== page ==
Results are presented both for those who attended for re-examination and for all patients scheduled to attend on the assumption that non-attenders showed no change from their initial visit or last recheck (analysis by intention to treat). This assumption is generally conservative, except in the case of cholesterol concentration and blood pressure, which rise with age. The effect of this assumption was modelled by adjusting the means for those with missing values at recheck for age related changes. The effects were negligible (a 0.01 mmol/l difference in cholesterol concentration in women only), and unadjusted values were therefore used in subsequent analysis. Subjects classed as smokers at the initial health check were considered to be non-smokers at follow up only if their report of having given up smoking was confirmed by measurement of serum cotinine concentration.
The notes of 1100 patients in the intervention group with a raised blood pressure (>/=160 mm Hg systolic or >/=90 mm Hg diastolic) or cholesterol concentration (>/=8.0 mmol/l) identified at the health check were audited at the end of the study to determine how many patients were prescribed pharmaceutical treatment after the checks. In addition, the notes of 1000 consecutive patients attending for a health check were audited to ascertain the annual rates of consultation with doctors and nurses in the year before and after a first health check.
Confidence intervals were calculated with the confidence interval analysis program.12 The means of continuous variables were compared between the two groups and the significance of differences was assessed by the t test. The χ2 test was used to test the significance of differences in proportions. Minor inconsistencies in the tables reflect rounding or missing values for some variables. The study was approved by the Central Oxford Ethics Committee.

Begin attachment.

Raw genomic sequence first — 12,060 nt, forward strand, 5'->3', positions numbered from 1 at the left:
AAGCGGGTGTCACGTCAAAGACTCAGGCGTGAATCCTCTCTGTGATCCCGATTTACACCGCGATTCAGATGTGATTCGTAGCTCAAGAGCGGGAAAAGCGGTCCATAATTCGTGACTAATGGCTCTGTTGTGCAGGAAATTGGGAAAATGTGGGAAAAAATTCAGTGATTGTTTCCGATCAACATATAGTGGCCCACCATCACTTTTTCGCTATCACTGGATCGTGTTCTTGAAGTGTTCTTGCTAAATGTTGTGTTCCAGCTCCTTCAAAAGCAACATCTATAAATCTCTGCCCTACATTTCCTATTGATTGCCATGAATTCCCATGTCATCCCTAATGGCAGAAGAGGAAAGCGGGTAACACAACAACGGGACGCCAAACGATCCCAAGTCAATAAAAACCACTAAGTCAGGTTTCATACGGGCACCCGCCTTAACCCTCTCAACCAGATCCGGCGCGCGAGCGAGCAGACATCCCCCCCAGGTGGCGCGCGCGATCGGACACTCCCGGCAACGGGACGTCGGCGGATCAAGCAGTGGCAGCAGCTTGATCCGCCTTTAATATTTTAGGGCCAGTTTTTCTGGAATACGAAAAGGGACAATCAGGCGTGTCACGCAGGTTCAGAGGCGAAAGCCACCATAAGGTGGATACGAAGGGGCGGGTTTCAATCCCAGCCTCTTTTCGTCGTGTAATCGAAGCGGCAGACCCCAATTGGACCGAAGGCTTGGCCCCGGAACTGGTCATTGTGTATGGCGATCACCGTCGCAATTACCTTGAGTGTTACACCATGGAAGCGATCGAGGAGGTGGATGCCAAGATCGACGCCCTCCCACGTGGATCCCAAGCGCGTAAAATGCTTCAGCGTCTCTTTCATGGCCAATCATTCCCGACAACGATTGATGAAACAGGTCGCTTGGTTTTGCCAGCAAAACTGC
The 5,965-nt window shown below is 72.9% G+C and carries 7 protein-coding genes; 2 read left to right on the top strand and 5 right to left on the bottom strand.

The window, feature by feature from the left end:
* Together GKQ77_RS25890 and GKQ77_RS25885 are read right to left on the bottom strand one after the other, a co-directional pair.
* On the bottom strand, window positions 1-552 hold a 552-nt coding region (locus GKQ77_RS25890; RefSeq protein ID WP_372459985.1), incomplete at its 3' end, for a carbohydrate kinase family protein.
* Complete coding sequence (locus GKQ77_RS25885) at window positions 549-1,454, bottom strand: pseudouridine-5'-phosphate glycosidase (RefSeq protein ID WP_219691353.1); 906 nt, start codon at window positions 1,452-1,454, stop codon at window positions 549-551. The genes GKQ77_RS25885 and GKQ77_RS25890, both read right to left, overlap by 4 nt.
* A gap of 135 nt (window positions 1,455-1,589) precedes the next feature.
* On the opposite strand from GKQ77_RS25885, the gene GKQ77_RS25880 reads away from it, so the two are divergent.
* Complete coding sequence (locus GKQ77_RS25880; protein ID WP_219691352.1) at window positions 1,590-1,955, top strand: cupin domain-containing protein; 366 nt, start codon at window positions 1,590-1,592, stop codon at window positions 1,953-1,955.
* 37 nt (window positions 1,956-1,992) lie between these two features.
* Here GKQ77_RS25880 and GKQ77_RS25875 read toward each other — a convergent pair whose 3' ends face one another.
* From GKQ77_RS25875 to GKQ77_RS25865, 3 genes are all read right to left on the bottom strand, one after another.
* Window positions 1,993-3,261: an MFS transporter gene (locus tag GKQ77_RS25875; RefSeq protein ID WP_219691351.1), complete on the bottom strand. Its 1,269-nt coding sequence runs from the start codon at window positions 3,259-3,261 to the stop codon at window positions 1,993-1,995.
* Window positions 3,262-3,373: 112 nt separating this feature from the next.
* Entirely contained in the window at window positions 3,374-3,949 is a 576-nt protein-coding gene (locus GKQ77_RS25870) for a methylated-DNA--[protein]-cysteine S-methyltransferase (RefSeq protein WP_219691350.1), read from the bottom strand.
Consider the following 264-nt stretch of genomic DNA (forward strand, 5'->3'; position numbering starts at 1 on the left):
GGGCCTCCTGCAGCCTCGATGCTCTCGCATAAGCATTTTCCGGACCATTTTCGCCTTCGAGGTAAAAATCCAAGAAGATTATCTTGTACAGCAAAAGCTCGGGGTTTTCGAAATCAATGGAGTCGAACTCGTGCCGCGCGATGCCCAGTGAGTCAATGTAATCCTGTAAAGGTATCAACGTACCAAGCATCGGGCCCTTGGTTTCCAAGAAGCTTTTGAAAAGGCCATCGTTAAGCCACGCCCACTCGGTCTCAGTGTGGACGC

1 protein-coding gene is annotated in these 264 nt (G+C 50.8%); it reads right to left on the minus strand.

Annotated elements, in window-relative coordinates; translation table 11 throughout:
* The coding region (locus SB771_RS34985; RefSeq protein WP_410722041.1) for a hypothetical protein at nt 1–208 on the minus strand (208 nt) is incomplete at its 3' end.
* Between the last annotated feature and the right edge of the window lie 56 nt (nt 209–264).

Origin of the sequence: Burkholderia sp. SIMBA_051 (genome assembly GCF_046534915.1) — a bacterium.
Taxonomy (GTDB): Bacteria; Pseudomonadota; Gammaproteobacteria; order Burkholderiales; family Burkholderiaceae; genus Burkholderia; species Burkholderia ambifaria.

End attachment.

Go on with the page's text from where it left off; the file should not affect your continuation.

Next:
As previously reported, the groups randomly allocated at baseline to a health check during each year of the trial did not differ significantly in the distribution of age or social class.
Table I shows the mean differences in total cholesterol concentration, blood pressure, and body mass index between the intervention and control groups for attenders at re-examination and for all patients scheduled to attend after three years of follow up. The true effect of health checks in this trial is likely to lie between the two estimates, but we present the intention to treat analysis as the principal outcome of the trial.
Cholesterol concentration, blood pressure, and body mass index differed significantly. Mean total cholesterol concentration was 3.1% lower in the intervention than in the control group (P<0.0001); in women it was 4.5% lower (P<0.0001) and in men 1.6% (P<0.05). This difference between the sexes was significant (difference 0.18 mmol/l (95% confidence interval 0.04 to 0.32), P<0.01). The mean systolic and diastolic blood pressures and body mass index were lower in the intervention group by 1.9% (P<0.0001), 1.9% (P<0.0001), and 1.4% (P<0.005) respectively. When the analysis was restricted to those who re-attended, the differences for systolic and diastolic blood pressure and body mass index were the same but the differences in mean cholesterol concentration increased to 4.0% (women 5.2%, men 2.6%).